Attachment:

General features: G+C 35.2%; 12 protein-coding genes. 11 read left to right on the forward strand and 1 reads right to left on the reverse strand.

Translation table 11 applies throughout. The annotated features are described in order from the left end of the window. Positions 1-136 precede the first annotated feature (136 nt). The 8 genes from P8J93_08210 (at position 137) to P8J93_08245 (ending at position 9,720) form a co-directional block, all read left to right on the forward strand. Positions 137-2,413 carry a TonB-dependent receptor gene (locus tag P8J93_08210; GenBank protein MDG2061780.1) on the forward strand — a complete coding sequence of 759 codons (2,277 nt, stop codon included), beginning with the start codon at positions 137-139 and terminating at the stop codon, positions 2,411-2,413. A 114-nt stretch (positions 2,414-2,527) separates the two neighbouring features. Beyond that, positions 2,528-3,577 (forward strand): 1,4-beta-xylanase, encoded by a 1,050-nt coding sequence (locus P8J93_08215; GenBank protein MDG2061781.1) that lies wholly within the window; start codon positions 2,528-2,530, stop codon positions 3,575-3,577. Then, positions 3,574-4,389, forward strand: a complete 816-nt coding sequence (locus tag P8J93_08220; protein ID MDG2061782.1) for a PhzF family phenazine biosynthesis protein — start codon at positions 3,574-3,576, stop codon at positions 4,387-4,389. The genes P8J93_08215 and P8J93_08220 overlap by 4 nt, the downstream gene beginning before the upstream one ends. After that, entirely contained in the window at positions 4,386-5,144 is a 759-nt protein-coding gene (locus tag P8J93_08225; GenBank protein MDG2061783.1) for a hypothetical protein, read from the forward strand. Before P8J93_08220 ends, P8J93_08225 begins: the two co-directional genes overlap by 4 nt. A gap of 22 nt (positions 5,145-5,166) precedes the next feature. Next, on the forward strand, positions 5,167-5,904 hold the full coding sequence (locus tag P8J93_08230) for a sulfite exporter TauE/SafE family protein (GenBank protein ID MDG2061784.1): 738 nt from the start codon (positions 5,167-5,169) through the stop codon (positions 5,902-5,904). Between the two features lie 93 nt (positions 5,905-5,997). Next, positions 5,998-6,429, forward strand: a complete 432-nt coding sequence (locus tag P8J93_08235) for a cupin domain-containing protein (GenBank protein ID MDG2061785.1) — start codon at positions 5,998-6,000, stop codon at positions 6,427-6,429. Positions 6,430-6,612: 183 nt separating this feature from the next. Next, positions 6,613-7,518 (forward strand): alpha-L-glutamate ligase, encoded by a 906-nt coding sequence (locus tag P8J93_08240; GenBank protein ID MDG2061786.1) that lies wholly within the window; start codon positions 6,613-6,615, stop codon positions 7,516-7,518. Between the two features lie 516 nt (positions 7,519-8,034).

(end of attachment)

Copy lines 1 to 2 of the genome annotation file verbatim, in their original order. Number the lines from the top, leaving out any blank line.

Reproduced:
General features: G+C 35.2%; 12 protein-coding genes. 11 read left to right on the forward strand and 1 reads right to left on the reverse strand.

Translation table 11 applies throughout. The annotated features are described in order from the left end of the window. Positions 1-136 precede the first annotated feature (136 nt). The 8 genes from P8J93_08210 (at position 137) to P8J93_08245 (ending at position 9,720) form a co-directional block, all read left to right on the forward strand. Positions 137-2,413 carry a TonB-dependent receptor gene (locus tag P8J93_08210; GenBank protein MDG2061780.1) on the forward strand — a complete coding sequence of 759 codons (2,277 nt, stop codon included), beginning with the start codon at positions 137-139 and terminating at the stop codon, positions 2,411-2,413. A 114-nt stretch (positions 2,414-2,527) separates the two neighbouring features. Beyond that, positions 2,528-3,577 (forward strand): 1,4-beta-xylanase, encoded by a 1,050-nt coding sequence (locus P8J93_08215; GenBank protein MDG2061781.1) that lies wholly within the window; start codon positions 2,528-2,530, stop codon positions 3,575-3,577. Then, positions 3,574-4,389, forward strand: a complete 816-nt coding sequence (locus tag P8J93_08220; protein ID MDG2061782.1) for a PhzF family phenazine biosynthesis protein — start codon at positions 3,574-3,576, stop codon at positions 4,387-4,389. The genes P8J93_08215 and P8J93_08220 overlap by 4 nt, the downstream gene beginning before the upstream one ends. After that, entirely contained in the window at positions 4,386-5,144 is a 759-nt protein-coding gene (locus tag P8J93_08225; GenBank protein MDG2061783.1) for a hypothetical protein, read from the forward strand. Before P8J93_08220 ends, P8J93_08225 begins: the two co-directional genes overlap by 4 nt. A gap of 22 nt (positions 5,145-5,166) precedes the next feature. Next, on the forward strand, positions 5,167-5,904 hold the full coding sequence (locus tag P8J93_08230) for a sulfite exporter TauE/SafE family protein (GenBank protein ID MDG2061784.1): 738 nt from the start codon (positions 5,167-5,169) through the stop codon (positions 5,902-5,904). Between the two features lie 93 nt (positions 5,905-5,997). Next, positions 5,998-6,429, forward strand: a complete 432-nt coding sequence (locus tag P8J93_08235) for a cupin domain-containing protein (GenBank protein ID MDG2061785.1) — start codon at positions 5,998-6,000, stop codon at positions 6,427-6,429. Positions 6,430-6,612: 183 nt separating this feature from the next. Next, positions 6,613-7,518 (forward strand): alpha-L-glutamate ligase, encoded by a 906-nt coding sequence (locus tag P8J93_08240; GenBank protein ID MDG2061786.1) that lies wholly within the window; start codon positions 6,613-6,615, stop codon positions 7,516-7,518. Between the two features lie 516 nt (positions 7,519-8,034).